Montreal

Quebec premier backs Trudeau on trying to save jobs at SNC-Lavalin, but silent on the means PM took

François Legault stopped short of vindicating the actions Trudeau, and his allies, took to convince former justice minister Jody Wilson-Raybould to overrule the decision of federal prosecutors to push forward with prosecuting the company. 

François Legault says Trudeau's intentions were right when he tried to get a deal for the engineering giant

Quebec Premier François Legault said it was "important" that prime minister took steps to protect well-paying jobs at SNC-Lavalin. (Sylvain Roy Roussel/CBC)

Prime Minister Justin Trudeau, under fire after a report found he broke an ethics law as he tried to spare SNC-Lavalin from criminal prosecution, received a qualified boost of support Friday from Quebec's premier.

François Legault said he welcomed Trudeau's efforts to arrange a deferred prosecution agreement for the Montreal-based engineering giant. 

"Whether it's in Quebec, or other provinces, it's always important that the prime minister makes sure that we do all that is possible [to protect] well-paid jobs," Legault said after an event in Sept-Îles, Que. 

Legault has in past expressed fears that a criminal prosecution, and the prospect of a guilty verdict, could prompt SNC-Lavalin to relocate, expose it to a foreign takeover or contribute to job losses. 

He said Friday that the company's current employees shouldn't be punished for the past actions of "two to three crooks."

But Legault stopped short of vindicating the actions Trudeau, and his allies, took to convince former justice minister Jody Wilson-Raybould to overrule the decision of federal prosecutors to push forward with prosecuting the company.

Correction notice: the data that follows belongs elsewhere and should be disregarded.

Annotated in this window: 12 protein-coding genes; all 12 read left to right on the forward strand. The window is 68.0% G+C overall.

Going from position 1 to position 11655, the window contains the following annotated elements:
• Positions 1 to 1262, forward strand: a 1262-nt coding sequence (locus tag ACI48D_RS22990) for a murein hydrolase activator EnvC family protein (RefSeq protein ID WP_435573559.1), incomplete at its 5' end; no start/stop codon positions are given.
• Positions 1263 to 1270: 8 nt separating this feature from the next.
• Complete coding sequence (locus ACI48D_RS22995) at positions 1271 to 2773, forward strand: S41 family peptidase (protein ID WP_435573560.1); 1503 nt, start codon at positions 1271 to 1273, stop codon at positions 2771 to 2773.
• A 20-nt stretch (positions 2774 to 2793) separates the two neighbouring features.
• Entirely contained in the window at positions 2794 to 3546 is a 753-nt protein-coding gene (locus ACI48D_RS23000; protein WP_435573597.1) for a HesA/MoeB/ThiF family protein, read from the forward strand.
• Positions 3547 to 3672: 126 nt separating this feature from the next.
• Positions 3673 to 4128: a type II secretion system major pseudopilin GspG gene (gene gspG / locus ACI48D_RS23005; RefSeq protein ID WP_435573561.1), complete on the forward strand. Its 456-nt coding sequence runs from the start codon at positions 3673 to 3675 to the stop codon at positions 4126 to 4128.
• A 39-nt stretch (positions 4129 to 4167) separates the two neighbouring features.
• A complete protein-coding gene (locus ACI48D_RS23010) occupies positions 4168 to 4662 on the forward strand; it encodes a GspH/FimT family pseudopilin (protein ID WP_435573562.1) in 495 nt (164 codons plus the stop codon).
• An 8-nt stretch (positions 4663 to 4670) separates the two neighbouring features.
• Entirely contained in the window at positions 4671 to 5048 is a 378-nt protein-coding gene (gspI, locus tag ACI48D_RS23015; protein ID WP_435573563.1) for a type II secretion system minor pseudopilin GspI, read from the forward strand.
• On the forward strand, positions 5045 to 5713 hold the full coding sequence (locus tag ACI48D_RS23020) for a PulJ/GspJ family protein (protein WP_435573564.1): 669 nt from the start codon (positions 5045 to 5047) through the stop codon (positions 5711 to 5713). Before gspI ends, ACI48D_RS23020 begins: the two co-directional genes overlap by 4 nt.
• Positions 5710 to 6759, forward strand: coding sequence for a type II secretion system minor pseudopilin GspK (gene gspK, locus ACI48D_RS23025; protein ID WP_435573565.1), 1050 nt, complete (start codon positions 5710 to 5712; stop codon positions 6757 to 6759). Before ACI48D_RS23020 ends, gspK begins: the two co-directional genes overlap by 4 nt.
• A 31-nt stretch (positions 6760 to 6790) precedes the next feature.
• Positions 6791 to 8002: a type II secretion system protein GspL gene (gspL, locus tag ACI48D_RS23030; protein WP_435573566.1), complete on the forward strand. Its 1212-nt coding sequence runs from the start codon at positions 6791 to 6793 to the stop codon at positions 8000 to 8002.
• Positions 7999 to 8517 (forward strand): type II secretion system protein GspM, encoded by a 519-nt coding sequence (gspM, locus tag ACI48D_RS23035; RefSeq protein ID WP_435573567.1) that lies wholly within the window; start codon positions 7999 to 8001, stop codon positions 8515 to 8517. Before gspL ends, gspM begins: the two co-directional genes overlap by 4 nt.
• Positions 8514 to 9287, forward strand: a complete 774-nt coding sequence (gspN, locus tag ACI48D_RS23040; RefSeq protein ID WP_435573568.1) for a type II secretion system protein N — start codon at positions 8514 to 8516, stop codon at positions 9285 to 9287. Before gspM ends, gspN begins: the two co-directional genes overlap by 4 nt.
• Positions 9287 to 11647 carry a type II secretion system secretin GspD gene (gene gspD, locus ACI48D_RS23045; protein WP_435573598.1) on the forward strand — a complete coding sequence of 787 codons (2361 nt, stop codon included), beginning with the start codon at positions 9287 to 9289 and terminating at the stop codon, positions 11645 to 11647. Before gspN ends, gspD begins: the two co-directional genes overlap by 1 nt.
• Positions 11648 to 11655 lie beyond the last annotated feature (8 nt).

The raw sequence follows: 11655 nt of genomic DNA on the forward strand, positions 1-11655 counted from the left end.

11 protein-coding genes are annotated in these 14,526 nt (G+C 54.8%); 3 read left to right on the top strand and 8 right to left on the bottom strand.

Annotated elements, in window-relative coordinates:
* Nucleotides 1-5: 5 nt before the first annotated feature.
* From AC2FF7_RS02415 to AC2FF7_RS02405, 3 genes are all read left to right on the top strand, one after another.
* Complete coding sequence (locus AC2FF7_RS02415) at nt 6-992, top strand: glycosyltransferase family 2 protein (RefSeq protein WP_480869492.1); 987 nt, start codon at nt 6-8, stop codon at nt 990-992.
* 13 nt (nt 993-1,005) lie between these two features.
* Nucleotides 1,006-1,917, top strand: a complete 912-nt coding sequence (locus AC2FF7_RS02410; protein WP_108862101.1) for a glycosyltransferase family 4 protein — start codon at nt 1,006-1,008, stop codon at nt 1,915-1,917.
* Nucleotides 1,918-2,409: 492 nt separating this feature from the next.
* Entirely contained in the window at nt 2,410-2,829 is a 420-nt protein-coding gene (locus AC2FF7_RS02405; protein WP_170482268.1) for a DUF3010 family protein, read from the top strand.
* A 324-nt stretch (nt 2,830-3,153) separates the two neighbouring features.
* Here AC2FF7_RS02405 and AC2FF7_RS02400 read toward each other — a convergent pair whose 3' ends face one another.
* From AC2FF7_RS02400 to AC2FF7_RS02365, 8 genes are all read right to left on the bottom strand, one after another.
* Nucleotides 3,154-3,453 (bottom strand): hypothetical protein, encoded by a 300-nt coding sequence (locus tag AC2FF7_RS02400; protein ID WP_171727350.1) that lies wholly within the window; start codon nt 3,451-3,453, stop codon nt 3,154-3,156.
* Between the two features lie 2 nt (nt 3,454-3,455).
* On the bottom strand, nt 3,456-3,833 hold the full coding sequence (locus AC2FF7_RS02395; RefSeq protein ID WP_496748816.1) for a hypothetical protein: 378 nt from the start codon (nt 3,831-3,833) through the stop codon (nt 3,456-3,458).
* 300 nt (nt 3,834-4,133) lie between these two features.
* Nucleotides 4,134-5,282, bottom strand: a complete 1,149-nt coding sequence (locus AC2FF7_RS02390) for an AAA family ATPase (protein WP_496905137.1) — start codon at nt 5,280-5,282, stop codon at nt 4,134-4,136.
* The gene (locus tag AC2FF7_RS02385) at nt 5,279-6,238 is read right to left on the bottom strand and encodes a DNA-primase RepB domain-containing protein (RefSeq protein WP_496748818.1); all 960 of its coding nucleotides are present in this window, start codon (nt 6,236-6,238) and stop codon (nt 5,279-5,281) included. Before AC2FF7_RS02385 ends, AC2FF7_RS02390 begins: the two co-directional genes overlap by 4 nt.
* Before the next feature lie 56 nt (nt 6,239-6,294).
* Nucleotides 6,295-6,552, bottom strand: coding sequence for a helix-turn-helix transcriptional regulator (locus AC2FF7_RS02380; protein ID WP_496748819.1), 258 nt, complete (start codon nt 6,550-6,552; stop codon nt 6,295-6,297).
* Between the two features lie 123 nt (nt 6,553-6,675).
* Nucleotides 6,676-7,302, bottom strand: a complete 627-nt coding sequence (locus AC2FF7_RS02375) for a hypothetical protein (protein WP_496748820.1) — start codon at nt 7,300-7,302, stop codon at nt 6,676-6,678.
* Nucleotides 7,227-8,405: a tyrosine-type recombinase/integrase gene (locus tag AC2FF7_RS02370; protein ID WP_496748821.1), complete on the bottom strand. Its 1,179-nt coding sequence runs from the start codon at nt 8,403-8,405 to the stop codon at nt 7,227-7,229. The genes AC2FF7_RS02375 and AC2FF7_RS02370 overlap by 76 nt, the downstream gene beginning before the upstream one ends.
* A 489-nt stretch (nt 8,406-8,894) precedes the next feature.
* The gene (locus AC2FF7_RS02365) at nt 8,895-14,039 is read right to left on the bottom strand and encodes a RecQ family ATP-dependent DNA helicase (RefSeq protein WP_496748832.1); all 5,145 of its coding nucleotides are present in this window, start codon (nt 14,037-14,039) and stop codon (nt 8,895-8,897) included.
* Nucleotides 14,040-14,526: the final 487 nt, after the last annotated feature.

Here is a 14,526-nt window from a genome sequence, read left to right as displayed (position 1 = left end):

"I am in full agreement with Mr. Trudeau for his intention. Now, regarding the means, I don't want to comment about the way it was done," Legault said.

Since the ethics commissioner's report dropped on Wednesday, Trudeau has been steadfast in refusing to apologize for the actions that violated the Conflict of Interest Act. (Peter Power/The Canadian Press)

In a report released Wednesday, the ethics commissioner concluded those means violated the Conflict of Interest Act.

Trudeau has been steadfast in refusing to apologize. "I'm not going to apologize for standing up for Canadians' jobs because that's my job — to make sure that Canadians, communities and families across the country are supported, and that's what I will always do," he said Thursday.

SNC-Lavalin was charged in 2015 with bribing Libyan government officials and defrauding Libyan organizations. The alleged crimes took place in the 2000s.

A criminal trial is expected to take place in the coming months.

With files from Radio-Canada

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